The seven systems are now described in more detail as follows:

1.  Care seeking

The careseeking system is not purely a childhood phenomenon but is important throughout the whole of our life.   It is activated by any perceived threat to the self, and prompts us to seek help and support from others.  Like all except one of the other systems we will be looking at, it is “goal-corrected”, which means that it activates when there is a threat to the self, then de-activates and goes quiet when we get the help and support that was needed.  In adults, careseeking is most often seen in the way we turn to a close friend or partner after something has happened that has worried or shaken us.   Often all we need is to be listened to sympathetically, and we calm down and start to put things in perspective.

When faced by a threat, the careseeking system does not activate on its own, but in tandem with the fear system.   Where the care we have been given as children has been inadequate, and the brain’s ability to regulate the fear system has been compromised, the careseeking system is infiltrated by the fear system – changing it in ways that make it less effective.  For example, a child with a parent focused on their own needs rather than the child’s will find it unbearable to continue seeking care when their needs are not responded to.   They will start looking out for what they can do to meet the parent’s needs, because at least that way they will get some sense of affirmation and value.   They may well end up as “compulsive caregivers” and gravitate in adult life to the caregiving professions.   But this is not actually caregiving – it is a roundabout way of seeking care, which often ends in feelings of burnout and resentment because so much energy is expended, without our real needs being met.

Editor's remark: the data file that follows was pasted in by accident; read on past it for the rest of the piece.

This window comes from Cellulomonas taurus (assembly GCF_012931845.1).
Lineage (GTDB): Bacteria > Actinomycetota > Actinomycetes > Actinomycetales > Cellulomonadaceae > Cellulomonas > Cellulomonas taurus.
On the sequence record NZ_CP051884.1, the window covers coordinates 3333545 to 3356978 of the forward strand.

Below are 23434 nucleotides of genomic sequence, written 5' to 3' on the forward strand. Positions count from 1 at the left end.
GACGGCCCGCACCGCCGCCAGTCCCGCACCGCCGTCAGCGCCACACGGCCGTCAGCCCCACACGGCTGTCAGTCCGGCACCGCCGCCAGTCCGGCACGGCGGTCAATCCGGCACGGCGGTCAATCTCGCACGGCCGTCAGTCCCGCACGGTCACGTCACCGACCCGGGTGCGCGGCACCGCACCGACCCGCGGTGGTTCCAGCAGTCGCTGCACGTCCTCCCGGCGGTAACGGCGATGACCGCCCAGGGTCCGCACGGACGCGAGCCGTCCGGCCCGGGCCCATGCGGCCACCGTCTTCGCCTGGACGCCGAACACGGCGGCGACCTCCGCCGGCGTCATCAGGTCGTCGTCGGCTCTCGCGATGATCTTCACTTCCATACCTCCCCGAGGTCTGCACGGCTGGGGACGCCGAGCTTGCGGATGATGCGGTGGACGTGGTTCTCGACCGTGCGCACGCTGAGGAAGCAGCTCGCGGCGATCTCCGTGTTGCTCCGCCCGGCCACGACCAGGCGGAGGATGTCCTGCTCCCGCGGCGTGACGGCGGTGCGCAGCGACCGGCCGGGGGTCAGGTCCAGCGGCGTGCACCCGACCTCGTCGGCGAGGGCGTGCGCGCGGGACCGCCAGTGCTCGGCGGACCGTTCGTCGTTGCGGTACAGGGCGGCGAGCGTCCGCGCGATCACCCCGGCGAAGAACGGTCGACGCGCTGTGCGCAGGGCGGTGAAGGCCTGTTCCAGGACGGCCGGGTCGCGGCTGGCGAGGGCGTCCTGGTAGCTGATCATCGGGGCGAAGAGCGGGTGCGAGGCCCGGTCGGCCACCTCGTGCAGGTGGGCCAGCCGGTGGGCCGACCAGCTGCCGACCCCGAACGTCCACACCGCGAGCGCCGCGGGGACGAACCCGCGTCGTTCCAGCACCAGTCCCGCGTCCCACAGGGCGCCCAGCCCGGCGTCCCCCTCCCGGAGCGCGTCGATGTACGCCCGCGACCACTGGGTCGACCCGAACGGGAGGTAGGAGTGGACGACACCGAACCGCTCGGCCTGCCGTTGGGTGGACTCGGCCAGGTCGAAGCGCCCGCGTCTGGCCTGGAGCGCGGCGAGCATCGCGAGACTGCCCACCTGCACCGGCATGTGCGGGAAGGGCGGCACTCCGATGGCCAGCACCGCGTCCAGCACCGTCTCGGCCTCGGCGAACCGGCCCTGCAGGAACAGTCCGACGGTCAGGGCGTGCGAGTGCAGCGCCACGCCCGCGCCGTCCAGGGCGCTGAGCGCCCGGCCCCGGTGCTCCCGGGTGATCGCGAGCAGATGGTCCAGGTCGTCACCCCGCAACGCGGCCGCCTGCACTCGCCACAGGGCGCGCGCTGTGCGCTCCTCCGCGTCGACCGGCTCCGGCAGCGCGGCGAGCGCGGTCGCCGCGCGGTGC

Another way in which the careseeking system can be infiltrated by fear is when the fear system is so highly aroused that it swamps the attempt at seeking care.   When this happens, we might want care, but we end up getting angry with the person we want to care for us, or trying to control them so that we make them give us what we need.  We might feel so unsettled to be relying on someone else that we end up rubbishing the help we get.     This very often means that our careseeking goal is not met, as our fearful behaviour triggers our caregiver’s fear system and seriously reduces their ability to give care.